Iceland – Vegan Eats!

Vegan coffee shop - Reykjavik, Iceland

With a little planning, eating a vegan in Iceland is surprisingly simple, even in winter. One of my biggest priorities when visiting Iceland was to see the northern lights. With that in mind, I chose our accommodations a bit far out of the way from big cities (or should I say city?) and easily accessible vegan food. Even as a vegetarian, I was a bit concerned when researching that fermented shark was a delicacy and hot dogs were road food. Hmmm, but as soon as entered a grocery store, those fears melted away.

Before I get too deep, please be sure to check the restaurant hours for the time of year you are going. I was shocked to find out that some coffee shops did not open until 9 am in winter – what! I need coffee! Boyfriend is working on a video for his own YouTube channel, which I will link to here, as soon as it is out. Less reading would be great, right?

 Eating Vegan: REYKJAVIK

Being the capital city, Reykjavik obviously had an array of vegetarian and vegan options. I found this incredible article by an Icelandic local, which definitely helped source places as well as navigate menus. For the restaurants, we predominately stuck to Glo restaurant. We went to the one near downtown and was blown away by the fresh salad selections and the vegan lasagna absolutely knocked our hair back. Best vegan lasagna in the world?? Quite possibly. We also hit up the Glo – to go version, which is a little out of the way from downtown, but absolutely delicious. Luckily we had incredibly patient worker who spoke perfect English (of course) and walked us through the steps. It is a bit like chipotle where you build your own bowl, except each item you add (base, startch, protein, sauces, toppings.. etc.) is each more complex and delicious than the last. I recommend the pesto sauce topping – incredible. There was also a small grocery store with vegan and vegetarian brands you would definitely recognize attached to the Glo – to go.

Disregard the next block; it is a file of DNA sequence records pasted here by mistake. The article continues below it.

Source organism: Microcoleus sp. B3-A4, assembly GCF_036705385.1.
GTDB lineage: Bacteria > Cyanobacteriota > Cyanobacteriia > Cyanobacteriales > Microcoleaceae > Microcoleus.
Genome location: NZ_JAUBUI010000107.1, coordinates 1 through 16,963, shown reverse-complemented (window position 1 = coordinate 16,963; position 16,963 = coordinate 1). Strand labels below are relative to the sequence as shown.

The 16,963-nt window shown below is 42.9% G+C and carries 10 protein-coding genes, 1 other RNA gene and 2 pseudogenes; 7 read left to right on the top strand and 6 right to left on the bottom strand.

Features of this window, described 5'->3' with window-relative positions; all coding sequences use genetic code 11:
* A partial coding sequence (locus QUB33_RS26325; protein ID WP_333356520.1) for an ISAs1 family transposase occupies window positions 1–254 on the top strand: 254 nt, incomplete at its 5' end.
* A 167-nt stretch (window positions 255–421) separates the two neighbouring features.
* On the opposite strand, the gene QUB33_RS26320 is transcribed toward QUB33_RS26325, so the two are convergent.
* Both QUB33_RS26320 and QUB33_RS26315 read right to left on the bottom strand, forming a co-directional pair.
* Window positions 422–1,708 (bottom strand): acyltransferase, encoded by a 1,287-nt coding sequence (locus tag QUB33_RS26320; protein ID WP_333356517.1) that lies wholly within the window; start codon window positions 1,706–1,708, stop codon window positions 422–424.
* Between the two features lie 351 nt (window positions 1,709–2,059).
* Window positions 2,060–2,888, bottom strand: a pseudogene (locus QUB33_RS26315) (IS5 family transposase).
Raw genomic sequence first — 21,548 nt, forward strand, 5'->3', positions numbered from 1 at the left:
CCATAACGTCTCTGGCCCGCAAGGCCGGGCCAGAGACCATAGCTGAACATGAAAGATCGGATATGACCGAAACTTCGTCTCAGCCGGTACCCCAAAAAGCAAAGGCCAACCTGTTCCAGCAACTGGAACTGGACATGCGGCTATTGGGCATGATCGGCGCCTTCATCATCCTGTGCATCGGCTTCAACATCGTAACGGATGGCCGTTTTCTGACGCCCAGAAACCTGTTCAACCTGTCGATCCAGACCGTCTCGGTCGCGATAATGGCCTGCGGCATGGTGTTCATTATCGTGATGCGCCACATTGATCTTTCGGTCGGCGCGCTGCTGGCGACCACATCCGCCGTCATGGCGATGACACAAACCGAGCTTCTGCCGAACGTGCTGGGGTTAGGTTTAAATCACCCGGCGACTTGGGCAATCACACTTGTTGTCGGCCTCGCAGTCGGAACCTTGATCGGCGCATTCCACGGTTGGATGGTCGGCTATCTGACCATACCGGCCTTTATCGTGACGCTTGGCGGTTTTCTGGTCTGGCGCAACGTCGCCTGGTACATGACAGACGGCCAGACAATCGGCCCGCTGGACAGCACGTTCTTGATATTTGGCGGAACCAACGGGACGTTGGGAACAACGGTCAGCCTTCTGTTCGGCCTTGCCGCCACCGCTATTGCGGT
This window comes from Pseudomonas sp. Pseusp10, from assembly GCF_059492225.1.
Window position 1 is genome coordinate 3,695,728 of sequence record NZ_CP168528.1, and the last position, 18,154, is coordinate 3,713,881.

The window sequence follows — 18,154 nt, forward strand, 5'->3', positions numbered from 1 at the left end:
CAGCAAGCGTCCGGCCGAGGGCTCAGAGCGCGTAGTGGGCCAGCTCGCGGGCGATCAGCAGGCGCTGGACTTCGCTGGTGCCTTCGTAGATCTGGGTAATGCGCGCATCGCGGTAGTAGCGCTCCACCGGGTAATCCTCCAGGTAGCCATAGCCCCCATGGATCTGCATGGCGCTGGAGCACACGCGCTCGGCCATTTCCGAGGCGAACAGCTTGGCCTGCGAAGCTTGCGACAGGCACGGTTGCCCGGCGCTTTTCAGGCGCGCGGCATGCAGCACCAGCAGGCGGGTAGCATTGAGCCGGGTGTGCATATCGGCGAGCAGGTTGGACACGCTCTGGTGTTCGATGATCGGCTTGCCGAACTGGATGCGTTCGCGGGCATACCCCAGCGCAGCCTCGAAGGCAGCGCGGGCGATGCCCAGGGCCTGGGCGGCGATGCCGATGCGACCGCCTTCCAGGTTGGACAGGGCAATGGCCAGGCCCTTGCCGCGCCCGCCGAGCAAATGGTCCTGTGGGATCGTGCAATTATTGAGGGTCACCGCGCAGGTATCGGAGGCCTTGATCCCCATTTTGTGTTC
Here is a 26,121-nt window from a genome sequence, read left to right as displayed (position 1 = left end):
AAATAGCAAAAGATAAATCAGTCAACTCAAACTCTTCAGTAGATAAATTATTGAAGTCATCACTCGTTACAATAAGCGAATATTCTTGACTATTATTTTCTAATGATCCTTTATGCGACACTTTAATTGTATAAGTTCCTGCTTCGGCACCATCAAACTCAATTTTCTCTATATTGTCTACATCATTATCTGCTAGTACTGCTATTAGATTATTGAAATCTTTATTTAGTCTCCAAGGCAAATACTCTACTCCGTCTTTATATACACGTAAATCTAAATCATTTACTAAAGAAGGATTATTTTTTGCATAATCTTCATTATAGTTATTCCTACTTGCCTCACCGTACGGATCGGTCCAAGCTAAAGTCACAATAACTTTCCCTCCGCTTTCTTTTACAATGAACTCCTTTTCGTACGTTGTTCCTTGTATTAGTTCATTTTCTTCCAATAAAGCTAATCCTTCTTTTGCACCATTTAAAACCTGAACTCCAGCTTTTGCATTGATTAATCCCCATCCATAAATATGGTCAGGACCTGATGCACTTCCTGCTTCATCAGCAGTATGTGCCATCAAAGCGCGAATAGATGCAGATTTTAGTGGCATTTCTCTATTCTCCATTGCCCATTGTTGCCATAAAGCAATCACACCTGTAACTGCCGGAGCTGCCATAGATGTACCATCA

For breakfast or coffee, I recommend visiting Kaffi Vinyl. Not only does it have an insanely cool vibe, the entire menu is vegan. When we visited, the kitchen was not quite opened up, but we were able to have a mango and chia seed parfait, coffee, and other treats.

For dessert, there is a dessert case at the downtown Glo location. We lucked out and got some sweet buns on sale. I would also recommend that you check out Joylato, which is just up the street. This family business makes the ice cream on the spot using liquid nitrogen! You choose your base with fresh homemade additions. We had the coconut milk with strawberries and it was just dreamy. We chatted with the owner for a bit and they are planning to open a second location. I would go back to Iceland just for this fun treat. I don’t think we saw many non-dairy options in the grocery stores, so definitely stop by this place. 5 out of 5 stars.

Eating Vegan: AKUREYRI

I obviously need to start taking my own advice because while we were in the north, I tried to go to a coffee shop in the botanic gardens. The café was not open, for the whole winter. But we did stop into Te & Kaffi, which had non-dairy coffee options and a vegan sandwich available. Located in a book shop, this location had a local vibe with girls studying for exams and a dad with two young girls getting hot chocolates with whipped cream.